Origin and prevention of airport malaria in France

Article (PDF Available)inTropical Medicine & International Health 3(9):700-5 · October 1998with84 Reads
DOI: 10.1046/j.1365-3156.1998.00296.x · Source: PubMed
Abstract
Since 1969, 63 cases of airport malaria have been reported in Western Europe, 24 of which occurred in France. Most were due to Plasmodium falciparum. In 1994, 7 cases occurred in and around Roissy Charles de Gaulle airport (CDG), showing 4 types of contamination: among employees working on airstrips or opening containers, among residents living near the airport, among people living at some distance from the airport after a secondary transport of vectors, and by vectors transported in luggage. In-flight or stop-over infection is not considered as airport malaria. The infective anophelines originated from airports where malaria transmission occurs, mostly in subsaharan Africa. A tentative list is given taking into account aerial traffic with France. Surveys in the airports of Dakar (Senegal), Cotonou (Benin), Abidjan (Cote d'Ivoire) and Yaoundé (Cameroun) found potential vectors in all of these from July to September. After 1994, the Contrôle Sanitaire aux Frontières (CSF) in charge at CDG concentrated its efforts on the flights at risk, as well as information and sensitization of airline companies, which resulted in 73% and 87% of the flights at risk being properly disinsected in 1995 and 1996. Despite pyrethroid resistance in Anopheles gambiae s.s. in West Africa, the efficacy of aircraft spraying with permethrin aerosols is still acceptable. However, surveillance of resistance should be improved and search for nonpyrethroid insecticides suitable for aircraft strongly encouraged.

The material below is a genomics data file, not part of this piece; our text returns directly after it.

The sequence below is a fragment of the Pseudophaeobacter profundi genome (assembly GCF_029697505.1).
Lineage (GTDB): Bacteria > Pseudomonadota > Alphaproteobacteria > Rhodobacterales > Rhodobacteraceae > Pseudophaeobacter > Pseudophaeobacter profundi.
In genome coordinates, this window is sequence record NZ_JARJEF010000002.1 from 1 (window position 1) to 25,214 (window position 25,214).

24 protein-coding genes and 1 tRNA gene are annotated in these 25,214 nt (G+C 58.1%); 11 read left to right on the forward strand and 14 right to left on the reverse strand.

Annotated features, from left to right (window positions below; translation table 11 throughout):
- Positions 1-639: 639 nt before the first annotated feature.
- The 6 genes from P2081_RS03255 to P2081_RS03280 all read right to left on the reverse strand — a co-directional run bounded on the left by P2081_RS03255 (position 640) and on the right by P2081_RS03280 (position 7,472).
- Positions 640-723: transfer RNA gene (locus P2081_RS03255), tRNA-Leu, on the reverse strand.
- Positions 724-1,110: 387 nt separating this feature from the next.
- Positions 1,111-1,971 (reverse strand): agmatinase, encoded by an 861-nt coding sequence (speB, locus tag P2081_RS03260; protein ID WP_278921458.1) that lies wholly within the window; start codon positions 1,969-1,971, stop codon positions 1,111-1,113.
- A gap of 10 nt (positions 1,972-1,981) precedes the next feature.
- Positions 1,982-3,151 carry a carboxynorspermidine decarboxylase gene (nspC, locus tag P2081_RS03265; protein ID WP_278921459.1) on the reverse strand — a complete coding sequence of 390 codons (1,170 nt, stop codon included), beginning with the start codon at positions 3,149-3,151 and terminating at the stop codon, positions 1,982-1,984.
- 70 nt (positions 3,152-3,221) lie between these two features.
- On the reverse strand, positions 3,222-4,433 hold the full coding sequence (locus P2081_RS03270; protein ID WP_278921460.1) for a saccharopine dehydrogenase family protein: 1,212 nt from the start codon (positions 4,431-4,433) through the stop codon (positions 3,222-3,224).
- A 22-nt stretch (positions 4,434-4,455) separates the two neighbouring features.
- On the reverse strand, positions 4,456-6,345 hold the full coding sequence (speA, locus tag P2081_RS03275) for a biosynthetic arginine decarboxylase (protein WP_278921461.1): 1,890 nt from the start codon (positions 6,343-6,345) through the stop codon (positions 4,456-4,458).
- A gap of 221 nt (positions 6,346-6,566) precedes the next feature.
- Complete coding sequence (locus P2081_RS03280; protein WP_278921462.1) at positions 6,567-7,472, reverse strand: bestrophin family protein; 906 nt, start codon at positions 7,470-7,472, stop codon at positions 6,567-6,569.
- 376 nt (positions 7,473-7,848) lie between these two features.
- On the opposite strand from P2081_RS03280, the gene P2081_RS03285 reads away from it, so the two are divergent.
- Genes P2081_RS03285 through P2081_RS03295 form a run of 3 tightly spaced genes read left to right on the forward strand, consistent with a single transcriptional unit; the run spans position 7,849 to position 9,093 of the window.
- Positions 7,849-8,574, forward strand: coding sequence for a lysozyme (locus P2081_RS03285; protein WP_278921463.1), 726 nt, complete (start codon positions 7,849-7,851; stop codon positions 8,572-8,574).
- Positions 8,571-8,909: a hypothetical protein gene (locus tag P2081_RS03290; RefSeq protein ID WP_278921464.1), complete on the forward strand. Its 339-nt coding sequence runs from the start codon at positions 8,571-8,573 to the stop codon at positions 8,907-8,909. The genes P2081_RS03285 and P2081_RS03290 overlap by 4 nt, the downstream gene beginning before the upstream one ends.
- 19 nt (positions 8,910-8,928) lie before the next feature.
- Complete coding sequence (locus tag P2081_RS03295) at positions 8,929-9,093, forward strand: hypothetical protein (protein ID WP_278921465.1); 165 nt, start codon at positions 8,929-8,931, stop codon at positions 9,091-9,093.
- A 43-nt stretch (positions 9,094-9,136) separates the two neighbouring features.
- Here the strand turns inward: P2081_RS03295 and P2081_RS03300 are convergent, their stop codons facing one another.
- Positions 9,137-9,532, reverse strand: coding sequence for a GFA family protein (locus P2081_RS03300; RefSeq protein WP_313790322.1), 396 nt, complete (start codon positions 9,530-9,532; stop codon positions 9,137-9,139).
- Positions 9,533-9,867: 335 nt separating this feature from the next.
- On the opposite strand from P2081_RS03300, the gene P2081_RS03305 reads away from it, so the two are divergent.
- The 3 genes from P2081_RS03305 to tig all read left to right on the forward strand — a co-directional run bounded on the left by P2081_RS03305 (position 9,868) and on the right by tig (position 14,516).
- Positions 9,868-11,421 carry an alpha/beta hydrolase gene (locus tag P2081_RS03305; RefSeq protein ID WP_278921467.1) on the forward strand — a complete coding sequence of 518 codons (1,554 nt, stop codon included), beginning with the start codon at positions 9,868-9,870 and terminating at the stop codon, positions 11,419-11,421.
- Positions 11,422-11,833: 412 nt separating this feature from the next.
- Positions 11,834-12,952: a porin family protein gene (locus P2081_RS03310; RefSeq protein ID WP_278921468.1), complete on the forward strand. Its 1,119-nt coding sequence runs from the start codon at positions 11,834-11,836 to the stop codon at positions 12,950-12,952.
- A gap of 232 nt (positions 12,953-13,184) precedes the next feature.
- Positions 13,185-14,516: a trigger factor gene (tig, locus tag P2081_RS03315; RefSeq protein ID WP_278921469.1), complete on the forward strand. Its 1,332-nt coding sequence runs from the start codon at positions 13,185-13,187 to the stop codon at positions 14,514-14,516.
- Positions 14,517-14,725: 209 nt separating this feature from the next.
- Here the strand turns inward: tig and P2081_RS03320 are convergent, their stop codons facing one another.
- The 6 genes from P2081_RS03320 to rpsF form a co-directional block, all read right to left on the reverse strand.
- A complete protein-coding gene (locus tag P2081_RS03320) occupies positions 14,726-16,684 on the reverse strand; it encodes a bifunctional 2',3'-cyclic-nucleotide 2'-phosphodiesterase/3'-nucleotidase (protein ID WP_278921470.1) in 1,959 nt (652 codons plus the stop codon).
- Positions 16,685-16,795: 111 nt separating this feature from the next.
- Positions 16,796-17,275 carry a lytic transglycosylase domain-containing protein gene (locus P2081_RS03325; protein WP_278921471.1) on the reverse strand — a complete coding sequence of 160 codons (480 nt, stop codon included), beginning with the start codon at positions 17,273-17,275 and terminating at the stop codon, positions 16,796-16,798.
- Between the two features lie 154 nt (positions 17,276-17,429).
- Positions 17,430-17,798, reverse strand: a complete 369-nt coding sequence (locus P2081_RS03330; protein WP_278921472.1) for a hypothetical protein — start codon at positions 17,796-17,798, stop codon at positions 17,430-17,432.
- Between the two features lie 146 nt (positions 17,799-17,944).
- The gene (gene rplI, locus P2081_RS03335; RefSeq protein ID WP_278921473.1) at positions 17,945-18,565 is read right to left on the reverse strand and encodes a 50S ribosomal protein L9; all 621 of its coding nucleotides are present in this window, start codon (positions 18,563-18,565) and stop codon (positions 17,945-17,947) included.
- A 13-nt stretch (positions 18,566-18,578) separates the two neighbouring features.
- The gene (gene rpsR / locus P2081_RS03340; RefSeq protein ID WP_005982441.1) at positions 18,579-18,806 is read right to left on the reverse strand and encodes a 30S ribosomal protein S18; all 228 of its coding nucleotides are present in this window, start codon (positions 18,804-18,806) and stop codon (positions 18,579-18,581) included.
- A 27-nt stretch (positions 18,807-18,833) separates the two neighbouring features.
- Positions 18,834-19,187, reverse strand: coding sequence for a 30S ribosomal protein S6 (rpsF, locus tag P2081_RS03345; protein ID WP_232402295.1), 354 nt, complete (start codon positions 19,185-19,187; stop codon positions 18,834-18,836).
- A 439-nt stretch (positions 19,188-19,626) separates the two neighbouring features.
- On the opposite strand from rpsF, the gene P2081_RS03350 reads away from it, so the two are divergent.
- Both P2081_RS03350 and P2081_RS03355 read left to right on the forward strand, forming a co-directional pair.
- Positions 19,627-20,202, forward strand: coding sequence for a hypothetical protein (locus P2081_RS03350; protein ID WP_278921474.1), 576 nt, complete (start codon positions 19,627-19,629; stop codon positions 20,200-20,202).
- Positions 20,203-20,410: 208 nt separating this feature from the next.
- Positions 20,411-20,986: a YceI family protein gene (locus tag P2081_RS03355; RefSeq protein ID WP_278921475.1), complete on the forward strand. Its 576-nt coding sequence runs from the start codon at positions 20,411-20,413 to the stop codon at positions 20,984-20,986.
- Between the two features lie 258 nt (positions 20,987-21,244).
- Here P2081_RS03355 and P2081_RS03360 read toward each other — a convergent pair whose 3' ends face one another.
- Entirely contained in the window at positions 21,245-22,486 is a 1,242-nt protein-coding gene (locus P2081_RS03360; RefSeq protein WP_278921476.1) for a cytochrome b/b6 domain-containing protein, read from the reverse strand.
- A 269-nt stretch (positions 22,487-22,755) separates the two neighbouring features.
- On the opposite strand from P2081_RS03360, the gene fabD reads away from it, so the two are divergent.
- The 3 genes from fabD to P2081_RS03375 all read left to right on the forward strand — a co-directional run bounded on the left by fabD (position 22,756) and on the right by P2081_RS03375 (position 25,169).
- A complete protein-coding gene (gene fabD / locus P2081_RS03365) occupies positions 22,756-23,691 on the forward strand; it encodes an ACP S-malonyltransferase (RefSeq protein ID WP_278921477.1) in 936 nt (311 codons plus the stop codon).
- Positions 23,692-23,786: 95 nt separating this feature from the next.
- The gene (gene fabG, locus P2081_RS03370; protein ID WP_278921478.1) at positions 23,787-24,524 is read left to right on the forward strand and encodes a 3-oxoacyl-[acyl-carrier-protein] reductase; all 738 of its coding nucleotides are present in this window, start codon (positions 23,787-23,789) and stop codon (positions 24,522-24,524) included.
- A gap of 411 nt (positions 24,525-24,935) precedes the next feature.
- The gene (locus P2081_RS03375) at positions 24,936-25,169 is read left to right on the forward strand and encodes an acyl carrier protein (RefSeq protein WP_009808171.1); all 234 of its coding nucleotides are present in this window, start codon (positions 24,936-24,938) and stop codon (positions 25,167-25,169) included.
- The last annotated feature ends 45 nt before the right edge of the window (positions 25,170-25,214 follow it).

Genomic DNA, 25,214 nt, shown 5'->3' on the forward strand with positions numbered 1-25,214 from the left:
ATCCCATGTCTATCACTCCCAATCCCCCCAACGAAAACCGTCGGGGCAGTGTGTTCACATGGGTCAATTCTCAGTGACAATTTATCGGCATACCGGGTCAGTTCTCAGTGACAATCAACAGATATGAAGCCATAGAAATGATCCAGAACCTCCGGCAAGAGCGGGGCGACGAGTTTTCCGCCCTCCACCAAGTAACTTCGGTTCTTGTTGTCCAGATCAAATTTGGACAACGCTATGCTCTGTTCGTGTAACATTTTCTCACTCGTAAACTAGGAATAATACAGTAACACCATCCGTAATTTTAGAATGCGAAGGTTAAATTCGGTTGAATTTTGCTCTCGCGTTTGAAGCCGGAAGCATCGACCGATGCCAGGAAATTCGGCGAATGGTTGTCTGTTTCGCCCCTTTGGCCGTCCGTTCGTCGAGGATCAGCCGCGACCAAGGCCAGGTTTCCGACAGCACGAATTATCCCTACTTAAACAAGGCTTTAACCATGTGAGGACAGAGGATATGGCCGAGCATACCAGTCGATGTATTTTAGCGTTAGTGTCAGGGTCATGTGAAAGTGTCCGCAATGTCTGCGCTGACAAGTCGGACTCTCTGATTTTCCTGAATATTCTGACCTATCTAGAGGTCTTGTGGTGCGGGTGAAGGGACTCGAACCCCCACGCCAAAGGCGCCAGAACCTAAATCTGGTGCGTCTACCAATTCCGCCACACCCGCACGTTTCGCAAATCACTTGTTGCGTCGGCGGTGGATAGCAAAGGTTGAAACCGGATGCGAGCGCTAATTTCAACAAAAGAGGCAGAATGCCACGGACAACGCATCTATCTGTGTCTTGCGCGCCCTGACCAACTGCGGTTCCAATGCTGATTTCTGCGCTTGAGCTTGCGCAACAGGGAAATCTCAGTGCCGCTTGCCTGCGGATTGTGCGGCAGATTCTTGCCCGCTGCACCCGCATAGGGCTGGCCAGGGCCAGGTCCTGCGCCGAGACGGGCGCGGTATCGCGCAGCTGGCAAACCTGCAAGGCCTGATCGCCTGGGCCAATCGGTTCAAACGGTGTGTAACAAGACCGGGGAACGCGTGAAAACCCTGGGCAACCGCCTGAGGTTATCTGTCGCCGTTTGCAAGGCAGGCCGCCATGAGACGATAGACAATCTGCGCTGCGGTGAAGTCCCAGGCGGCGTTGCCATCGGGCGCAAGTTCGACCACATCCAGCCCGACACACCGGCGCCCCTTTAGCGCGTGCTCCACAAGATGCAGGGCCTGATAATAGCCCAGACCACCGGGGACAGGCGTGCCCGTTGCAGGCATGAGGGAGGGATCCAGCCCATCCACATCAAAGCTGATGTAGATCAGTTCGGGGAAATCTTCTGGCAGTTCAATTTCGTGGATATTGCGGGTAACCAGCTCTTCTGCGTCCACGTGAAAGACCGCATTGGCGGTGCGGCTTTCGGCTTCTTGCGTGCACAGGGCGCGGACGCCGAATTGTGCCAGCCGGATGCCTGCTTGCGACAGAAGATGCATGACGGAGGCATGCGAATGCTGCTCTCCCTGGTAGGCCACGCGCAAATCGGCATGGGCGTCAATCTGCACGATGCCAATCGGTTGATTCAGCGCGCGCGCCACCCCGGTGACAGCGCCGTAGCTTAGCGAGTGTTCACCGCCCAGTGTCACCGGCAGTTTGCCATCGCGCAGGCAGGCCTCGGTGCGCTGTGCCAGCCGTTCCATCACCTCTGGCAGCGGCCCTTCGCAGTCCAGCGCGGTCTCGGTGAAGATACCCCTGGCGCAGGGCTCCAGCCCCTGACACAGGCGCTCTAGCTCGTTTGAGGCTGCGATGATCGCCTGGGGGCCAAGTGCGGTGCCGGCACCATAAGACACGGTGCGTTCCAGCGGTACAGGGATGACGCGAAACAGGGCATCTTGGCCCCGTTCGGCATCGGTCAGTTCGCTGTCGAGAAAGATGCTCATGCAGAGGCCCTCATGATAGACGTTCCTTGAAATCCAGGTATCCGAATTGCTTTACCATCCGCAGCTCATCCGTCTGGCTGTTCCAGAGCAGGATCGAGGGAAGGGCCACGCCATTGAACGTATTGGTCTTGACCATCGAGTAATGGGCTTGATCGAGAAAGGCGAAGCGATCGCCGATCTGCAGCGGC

Tropical Medicine and International Health
volume 3 no 9 pp 700–705 september 1998
© 1998 Blackwell Science Ltd
700
Origin and prevention of airport malaria in France
P. Guillet
1
, M. C. Germain
2
, T Giacomini
3
, F. Chandre
1
, M. Akogbeto
4
,O.Faye
5
, A. Kone
6
, L. Manga
7
& J. Mouchet
8
1 ORSTOM-LIN, Montpellier, France
2 DDASS Seine St Denis, Contrôle Sanitaire aux Frontières, France
3 Centre Hospitalier Robert Balanger, Aulnay-sous-Bois, France
4 Centre de Recherches Entomologiques, Cotonou, Benin
5 Laboratoire de Paludologie, Université de Dakar, Senegal
6 Institut National d’Hygiène Publique, Abidjan, Côte d’Ivoire
7 OCEAC Yaoundé Laboratoire de Lutte Antivectorielle, Cameroun
8 ORSTOM, Paris, France
Summary Since 1969, 63 cases of airport malaria have been reported in Western Europe, 24 of which occurred in
France. Most were due to Plasmodium falciparum. In 1994, 7 cases occurred in and around Roissy Charles de
Gaulle airport (CDG), showing 4 types of contamination: among employees working on airstrips or opening